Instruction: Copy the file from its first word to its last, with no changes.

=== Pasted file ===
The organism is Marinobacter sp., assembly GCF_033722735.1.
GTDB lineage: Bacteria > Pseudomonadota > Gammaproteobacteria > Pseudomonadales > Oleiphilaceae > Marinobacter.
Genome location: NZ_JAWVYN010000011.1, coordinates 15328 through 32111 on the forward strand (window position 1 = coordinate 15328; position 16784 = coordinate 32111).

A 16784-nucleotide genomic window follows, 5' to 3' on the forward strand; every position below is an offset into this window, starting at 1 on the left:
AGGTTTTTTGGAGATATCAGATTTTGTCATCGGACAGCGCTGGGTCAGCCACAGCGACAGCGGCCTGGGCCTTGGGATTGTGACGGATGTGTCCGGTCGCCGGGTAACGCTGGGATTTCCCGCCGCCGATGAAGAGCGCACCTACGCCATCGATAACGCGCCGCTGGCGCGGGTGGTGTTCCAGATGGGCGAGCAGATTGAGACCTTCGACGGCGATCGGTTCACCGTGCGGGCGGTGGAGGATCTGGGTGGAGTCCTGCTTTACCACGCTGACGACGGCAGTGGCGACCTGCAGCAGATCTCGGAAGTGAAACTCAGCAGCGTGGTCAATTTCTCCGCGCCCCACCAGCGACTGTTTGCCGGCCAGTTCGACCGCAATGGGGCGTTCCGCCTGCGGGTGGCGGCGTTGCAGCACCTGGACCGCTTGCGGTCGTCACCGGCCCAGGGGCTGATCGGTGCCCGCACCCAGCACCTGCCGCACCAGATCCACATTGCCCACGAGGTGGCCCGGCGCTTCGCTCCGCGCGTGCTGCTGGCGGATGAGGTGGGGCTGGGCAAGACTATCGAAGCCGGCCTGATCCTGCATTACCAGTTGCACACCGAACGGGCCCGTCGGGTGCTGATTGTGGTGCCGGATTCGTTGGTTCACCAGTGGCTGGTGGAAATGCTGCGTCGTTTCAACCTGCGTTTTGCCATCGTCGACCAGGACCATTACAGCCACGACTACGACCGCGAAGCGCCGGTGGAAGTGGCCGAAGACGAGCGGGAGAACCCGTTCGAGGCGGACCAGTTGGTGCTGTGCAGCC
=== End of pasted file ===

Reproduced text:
The organism is Marinobacter sp., assembly GCF_033722735.1.
GTDB lineage: Bacteria > Pseudomonadota > Gammaproteobacteria > Pseudomonadales > Oleiphilaceae > Marinobacter.
Genome location: NZ_JAWVYN010000011.1, coordinates 15328 through 32111 on the forward strand (window position 1 = coordinate 15328; position 16784 = coordinate 32111).

A 16784-nucleotide genomic window follows, 5' to 3' on the forward strand; every position below is an offset into this window, starting at 1 on the left:
AGGTTTTTTGGAGATATCAGATTTTGTCATCGGACAGCGCTGGGTCAGCCACAGCGACAGCGGCCTGGGCCTTGGGATTGTGACGGATGTGTCCGGTCGCCGGGTAACGCTGGGATTTCCCGCCGCCGATGAAGAGCGCACCTACGCCATCGATAACGCGCCGCTGGCGCGGGTGGTGTTCCAGATGGGCGAGCAGATTGAGACCTTCGACGGCGATCGGTTCACCGTGCGGGCGGTGGAGGATCTGGGTGGAGTCCTGCTTTACCACGCTGACGACGGCAGTGGCGACCTGCAGCAGATCTCGGAAGTGAAACTCAGCAGCGTGGTCAATTTCTCCGCGCCCCACCAGCGACTGTTTGCCGGCCAGTTCGACCGCAATGGGGCGTTCCGCCTGCGGGTGGCGGCGTTGCAGCACCTGGACCGCTTGCGGTCGTCACCGGCCCAGGGGCTGATCGGTGCCCGCACCCAGCACCTGCCGCACCAGATCCACATTGCCCACGAGGTGGCCCGGCGCTTCGCTCCGCGCGTGCTGCTGGCGGATGAGGTGGGGCTGGGCAAGACTATCGAAGCCGGCCTGATCCTGCATTACCAGTTGCACACCGAACGGGCCCGTCGGGTGCTGATTGTGGTGCCGGATTCGTTGGTTCACCAGTGGCTGGTGGAAATGCTGCGTCGTTTCAACCTGCGTTTTGCCATCGTCGACCAGGACCATTACAGCCACGACTACGACCGCGAAGCGCCGGTGGAAGTGGCCGAAGACGAGCGGGAGAACCCGTTCGAGGCGGACCAGTTGGTGCTGTGCAGCC